Good Bike ProjectVandalism of the bikes came often and early. Not necessarily a bad thing — the project was, after all, a sort of graffiti itself — the artists took the various interventions in stride. But as the summer wore on, a number of the bikes had been stripped of their parts, and looked every bit the eye-sore that Macfarlane and Nicholas had sought to combat in the first place. While there were plenty of bikes that remained in decent shape, there were enough beat-up ones to put a damper on the project as a whole.

Would official labels from the City have helped the Good Bike Project? Maybe. Although an identification system might not have been in the spirit of the original bike, I can't help but think that the installations would have been treated with greater respect had the purpose of the project been made clear to all those passing by. While there were lots of photo ops at city hall when the project was first pitched and approved, one gets the sense that City took the DIY description of the project quite literally, and wasn't particularly interested in keeping the good bikes in good shape.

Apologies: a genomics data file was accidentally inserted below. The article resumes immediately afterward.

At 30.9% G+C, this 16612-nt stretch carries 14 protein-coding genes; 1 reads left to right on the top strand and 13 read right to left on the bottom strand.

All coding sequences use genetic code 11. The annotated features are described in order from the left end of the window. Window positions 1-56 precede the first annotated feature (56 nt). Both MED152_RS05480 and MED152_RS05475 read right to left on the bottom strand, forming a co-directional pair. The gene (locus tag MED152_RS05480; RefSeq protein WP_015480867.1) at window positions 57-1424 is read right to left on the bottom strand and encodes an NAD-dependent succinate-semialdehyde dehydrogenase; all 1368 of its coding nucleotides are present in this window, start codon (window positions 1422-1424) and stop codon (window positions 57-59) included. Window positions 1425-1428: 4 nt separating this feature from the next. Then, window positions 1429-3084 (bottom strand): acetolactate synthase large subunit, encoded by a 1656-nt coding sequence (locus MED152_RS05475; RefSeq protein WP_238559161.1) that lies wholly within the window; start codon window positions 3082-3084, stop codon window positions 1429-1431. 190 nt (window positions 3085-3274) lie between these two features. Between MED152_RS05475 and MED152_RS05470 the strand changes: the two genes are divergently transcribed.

Photo by Gerry Hawkins and AshtonPal in the blogTO Flickr pool

Discussion

21 Comments

project 2 / October 18, 2011 at 11:12 am
user-pic
It would be awesome if these bike guys turned their attention to painting over all the tagging downtown. When they're finished in 2037 they should come back and tell us about it.
project 1 replying to a comment from project 2 / October 18, 2011 at 11:39 am
user-pic
What are you talking about?
ohgood / October 18, 2011 at 11:42 am
user-pic
Oh, thank Christ. This kind of art only works as a fleeting, temporary thing. They were cool at first, and quickly became tedious.